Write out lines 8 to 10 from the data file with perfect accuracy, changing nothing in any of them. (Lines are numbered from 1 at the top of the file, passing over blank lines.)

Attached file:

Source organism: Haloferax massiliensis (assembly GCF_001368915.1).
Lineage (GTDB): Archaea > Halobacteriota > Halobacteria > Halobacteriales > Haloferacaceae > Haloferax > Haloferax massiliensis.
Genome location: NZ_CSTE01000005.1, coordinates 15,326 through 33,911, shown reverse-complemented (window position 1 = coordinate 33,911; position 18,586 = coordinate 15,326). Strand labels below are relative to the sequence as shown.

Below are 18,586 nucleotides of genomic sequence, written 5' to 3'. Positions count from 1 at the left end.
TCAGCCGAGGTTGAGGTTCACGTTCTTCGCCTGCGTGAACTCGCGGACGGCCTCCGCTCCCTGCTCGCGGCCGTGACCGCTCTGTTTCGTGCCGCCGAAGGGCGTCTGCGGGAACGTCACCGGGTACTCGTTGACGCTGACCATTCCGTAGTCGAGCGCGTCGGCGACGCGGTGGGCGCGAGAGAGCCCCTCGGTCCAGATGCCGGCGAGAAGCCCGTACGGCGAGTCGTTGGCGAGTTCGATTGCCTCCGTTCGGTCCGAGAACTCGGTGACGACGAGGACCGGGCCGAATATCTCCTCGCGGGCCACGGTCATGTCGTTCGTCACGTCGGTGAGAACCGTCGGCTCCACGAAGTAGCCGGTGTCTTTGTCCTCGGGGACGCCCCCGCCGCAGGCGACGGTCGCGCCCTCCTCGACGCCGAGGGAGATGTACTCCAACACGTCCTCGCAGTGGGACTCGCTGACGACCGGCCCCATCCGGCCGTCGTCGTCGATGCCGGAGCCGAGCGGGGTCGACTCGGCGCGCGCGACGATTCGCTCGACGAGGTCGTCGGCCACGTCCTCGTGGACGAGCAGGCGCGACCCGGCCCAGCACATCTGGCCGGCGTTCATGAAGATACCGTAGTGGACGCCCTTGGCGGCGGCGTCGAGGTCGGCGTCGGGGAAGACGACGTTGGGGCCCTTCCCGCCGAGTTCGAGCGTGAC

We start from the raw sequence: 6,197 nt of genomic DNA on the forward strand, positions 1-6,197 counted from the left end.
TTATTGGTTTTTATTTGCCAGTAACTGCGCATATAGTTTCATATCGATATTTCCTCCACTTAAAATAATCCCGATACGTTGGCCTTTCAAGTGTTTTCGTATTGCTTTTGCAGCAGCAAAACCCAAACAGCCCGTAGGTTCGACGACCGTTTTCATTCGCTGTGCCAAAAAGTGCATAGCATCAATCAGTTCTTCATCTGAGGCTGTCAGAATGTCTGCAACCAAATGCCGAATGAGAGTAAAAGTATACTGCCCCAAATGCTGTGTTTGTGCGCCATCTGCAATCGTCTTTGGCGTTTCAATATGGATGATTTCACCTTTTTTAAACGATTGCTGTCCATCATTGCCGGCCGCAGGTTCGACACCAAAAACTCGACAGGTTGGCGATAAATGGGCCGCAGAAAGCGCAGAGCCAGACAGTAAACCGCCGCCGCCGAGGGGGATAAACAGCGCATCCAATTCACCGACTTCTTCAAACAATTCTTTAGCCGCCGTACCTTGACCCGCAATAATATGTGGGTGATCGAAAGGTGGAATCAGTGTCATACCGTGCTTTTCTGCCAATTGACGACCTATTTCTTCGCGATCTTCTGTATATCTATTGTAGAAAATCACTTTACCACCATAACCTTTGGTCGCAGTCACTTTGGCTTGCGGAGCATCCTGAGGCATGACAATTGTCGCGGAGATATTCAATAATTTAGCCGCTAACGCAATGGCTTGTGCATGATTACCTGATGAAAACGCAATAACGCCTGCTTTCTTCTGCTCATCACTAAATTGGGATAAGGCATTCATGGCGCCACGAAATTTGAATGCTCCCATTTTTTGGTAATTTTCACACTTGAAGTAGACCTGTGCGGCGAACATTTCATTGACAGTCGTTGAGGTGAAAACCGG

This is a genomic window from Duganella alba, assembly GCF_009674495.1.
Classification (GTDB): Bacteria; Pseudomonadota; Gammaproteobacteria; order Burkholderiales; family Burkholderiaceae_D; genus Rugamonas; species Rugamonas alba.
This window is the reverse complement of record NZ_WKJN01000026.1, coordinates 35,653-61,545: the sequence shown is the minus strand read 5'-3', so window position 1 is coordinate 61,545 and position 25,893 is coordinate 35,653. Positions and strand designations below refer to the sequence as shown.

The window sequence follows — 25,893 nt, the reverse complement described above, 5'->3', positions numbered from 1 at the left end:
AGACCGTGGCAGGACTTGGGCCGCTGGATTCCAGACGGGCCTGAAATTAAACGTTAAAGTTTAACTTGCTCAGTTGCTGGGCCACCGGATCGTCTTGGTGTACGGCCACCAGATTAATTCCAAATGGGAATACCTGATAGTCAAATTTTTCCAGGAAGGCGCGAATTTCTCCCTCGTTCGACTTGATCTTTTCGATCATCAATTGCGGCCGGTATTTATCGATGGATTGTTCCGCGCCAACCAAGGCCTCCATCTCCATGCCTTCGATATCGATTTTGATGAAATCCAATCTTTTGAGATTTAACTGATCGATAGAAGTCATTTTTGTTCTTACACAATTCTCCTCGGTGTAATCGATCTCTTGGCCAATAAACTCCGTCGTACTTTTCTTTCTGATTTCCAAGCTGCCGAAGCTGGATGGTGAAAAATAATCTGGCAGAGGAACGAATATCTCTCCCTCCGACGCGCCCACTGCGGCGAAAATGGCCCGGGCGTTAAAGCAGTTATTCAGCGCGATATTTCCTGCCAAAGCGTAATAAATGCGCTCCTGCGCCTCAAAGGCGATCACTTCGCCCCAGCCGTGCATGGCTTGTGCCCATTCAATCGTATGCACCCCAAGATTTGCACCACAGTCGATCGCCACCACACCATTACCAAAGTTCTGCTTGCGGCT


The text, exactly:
This is a genomic window from Duganella alba, assembly GCF_009674495.1.
Classification (GTDB): Bacteria; Pseudomonadota; Gammaproteobacteria; order Burkholderiales; family Burkholderiaceae_D; genus Rugamonas; species Rugamonas alba.
This window is the reverse complement of record NZ_WKJN01000026.1, coordinates 35,653-61,545: the sequence shown is the minus strand read 5'-3', so window position 1 is coordinate 61,545 and position 25,893 is coordinate 35,653. Positions and strand designations below refer to the sequence as shown.